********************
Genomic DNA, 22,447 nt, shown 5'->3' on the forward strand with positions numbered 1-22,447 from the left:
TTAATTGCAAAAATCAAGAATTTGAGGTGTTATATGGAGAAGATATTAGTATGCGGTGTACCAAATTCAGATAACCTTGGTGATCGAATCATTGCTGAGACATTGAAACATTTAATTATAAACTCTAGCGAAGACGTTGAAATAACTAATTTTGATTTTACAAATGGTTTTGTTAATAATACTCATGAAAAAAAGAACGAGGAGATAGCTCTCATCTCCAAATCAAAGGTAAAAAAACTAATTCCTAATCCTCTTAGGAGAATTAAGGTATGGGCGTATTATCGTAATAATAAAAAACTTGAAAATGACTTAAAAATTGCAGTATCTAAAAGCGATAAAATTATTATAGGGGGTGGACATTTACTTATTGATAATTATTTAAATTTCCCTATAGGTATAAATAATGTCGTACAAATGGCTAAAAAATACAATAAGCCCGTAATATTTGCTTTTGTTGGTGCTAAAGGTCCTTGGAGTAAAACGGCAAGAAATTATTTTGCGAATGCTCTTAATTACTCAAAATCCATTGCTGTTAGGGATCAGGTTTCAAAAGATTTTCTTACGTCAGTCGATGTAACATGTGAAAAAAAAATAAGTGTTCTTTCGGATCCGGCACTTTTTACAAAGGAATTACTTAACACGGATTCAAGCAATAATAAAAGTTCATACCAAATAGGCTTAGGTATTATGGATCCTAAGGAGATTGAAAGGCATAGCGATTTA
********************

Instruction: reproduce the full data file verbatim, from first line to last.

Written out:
Genomic DNA, 22,447 nt, shown 5'->3' on the forward strand with positions numbered 1-22,447 from the left:
TTAATTGCAAAAATCAAGAATTTGAGGTGTTATATGGAGAAGATATTAGTATGCGGTGTACCAAATTCAGATAACCTTGGTGATCGAATCATTGCTGAGACATTGAAACATTTAATTATAAACTCTAGCGAAGACGTTGAAATAACTAATTTTGATTTTACAAATGGTTTTGTTAATAATACTCATGAAAAAAAGAACGAGGAGATAGCTCTCATCTCCAAATCAAAGGTAAAAAAACTAATTCCTAATCCTCTTAGGAGAATTAAGGTATGGGCGTATTATCGTAATAATAAAAAACTTGAAAATGACTTAAAAATTGCAGTATCTAAAAGCGATAAAATTATTATAGGGGGTGGACATTTACTTATTGATAATTATTTAAATTTCCCTATAGGTATAAATAATGTCGTACAAATGGCTAAAAAATACAATAAGCCCGTAATATTTGCTTTTGTTGGTGCTAAAGGTCCTTGGAGTAAAACGGCAAGAAATTATTTTGCGAATGCTCTTAATTACTCAAAATCCATTGCTGTTAGGGATCAGGTTTCAAAAGATTTTCTTACGTCAGTCGATGTAACATGTGAAAAAAAAATAAGTGTTCTTTCGGATCCGGCACTTTTTACAAAGGAATTACTTAACACGGATTCAAGCAATAATAAAAGTTCATACCAAATAGGCTTAGGTATTATGGATCCTAAGGAGATTGAAAGGCATAGCGATTTA